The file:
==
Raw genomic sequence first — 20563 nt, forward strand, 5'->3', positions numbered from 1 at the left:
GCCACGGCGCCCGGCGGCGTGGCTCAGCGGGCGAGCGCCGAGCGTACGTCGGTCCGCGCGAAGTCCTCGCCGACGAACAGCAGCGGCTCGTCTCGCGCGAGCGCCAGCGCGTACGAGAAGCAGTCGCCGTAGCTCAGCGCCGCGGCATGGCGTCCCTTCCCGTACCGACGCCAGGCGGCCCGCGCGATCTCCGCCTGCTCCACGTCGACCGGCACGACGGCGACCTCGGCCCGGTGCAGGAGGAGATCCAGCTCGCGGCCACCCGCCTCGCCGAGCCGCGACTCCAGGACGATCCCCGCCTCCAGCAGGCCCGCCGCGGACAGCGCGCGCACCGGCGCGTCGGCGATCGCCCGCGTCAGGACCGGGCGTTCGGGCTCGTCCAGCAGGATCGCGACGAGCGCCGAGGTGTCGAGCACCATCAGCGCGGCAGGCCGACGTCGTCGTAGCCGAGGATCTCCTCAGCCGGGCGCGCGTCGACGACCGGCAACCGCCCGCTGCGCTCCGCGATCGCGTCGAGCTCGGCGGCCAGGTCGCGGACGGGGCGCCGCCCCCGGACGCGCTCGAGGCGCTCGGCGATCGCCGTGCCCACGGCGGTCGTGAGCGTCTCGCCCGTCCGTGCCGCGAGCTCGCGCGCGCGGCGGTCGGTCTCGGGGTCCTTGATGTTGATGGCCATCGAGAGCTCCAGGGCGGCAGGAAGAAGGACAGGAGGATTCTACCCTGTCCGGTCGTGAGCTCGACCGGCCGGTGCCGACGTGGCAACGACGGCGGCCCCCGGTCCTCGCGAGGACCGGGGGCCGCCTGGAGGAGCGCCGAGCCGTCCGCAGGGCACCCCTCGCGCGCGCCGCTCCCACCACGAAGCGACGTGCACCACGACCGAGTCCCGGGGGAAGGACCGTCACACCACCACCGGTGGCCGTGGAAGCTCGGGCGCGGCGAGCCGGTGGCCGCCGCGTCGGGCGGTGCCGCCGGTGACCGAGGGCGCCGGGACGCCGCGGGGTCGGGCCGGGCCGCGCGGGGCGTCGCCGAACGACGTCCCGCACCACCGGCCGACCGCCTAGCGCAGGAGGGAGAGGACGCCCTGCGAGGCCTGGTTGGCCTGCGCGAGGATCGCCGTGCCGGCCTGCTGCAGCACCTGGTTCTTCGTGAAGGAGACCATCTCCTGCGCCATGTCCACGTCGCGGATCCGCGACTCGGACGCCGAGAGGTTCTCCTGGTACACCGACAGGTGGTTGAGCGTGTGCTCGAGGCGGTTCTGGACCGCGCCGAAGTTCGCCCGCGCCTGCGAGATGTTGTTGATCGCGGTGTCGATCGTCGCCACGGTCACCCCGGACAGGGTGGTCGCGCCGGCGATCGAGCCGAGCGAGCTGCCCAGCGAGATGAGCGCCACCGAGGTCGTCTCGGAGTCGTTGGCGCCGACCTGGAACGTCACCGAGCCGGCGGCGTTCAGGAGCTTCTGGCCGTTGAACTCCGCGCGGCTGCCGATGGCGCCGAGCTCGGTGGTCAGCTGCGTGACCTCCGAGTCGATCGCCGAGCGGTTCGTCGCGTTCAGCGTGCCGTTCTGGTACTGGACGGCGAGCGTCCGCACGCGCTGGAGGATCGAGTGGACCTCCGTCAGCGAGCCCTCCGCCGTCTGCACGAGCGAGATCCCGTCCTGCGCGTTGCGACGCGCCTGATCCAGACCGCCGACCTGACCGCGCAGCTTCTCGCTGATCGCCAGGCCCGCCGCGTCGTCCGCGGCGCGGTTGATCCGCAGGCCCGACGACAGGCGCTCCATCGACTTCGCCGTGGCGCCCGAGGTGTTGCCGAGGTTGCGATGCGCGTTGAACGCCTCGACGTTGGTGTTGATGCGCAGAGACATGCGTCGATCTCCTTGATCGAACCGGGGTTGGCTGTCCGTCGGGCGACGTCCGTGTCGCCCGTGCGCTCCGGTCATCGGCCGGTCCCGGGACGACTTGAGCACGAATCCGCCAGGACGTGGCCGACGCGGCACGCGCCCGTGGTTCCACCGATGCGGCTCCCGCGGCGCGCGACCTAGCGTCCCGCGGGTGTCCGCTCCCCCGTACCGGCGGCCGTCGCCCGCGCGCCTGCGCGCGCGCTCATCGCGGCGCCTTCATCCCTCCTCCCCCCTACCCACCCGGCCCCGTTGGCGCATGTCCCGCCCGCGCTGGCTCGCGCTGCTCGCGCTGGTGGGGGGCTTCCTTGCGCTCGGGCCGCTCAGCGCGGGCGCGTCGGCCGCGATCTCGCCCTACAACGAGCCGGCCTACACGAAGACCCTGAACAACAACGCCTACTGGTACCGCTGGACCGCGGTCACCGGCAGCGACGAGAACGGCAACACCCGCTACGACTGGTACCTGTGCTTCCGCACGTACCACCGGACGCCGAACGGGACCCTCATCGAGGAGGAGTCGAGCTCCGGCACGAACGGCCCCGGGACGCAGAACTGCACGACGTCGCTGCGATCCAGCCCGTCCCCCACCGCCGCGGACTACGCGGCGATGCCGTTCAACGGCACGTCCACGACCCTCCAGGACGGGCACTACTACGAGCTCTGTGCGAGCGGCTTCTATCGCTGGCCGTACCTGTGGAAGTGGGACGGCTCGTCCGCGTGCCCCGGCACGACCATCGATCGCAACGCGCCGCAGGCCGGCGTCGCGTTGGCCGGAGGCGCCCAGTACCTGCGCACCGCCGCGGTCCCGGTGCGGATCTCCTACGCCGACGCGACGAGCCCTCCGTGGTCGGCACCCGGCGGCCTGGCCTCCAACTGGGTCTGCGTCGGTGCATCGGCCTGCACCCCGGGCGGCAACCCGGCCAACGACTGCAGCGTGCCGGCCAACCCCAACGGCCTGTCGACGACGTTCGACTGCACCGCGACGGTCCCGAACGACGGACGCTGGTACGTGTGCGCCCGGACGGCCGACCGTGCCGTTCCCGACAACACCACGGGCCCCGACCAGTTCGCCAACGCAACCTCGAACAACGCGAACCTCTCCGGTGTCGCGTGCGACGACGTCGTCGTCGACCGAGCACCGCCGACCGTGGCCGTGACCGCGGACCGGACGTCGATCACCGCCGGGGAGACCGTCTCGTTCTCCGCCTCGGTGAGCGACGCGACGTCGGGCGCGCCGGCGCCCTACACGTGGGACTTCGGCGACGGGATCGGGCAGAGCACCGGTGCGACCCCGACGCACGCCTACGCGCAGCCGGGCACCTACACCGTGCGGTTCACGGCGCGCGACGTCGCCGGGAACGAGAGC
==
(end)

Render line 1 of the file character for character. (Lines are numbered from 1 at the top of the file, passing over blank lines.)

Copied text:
Raw genomic sequence first — 20563 nt, forward strand, 5'->3', positions numbered from 1 at the left: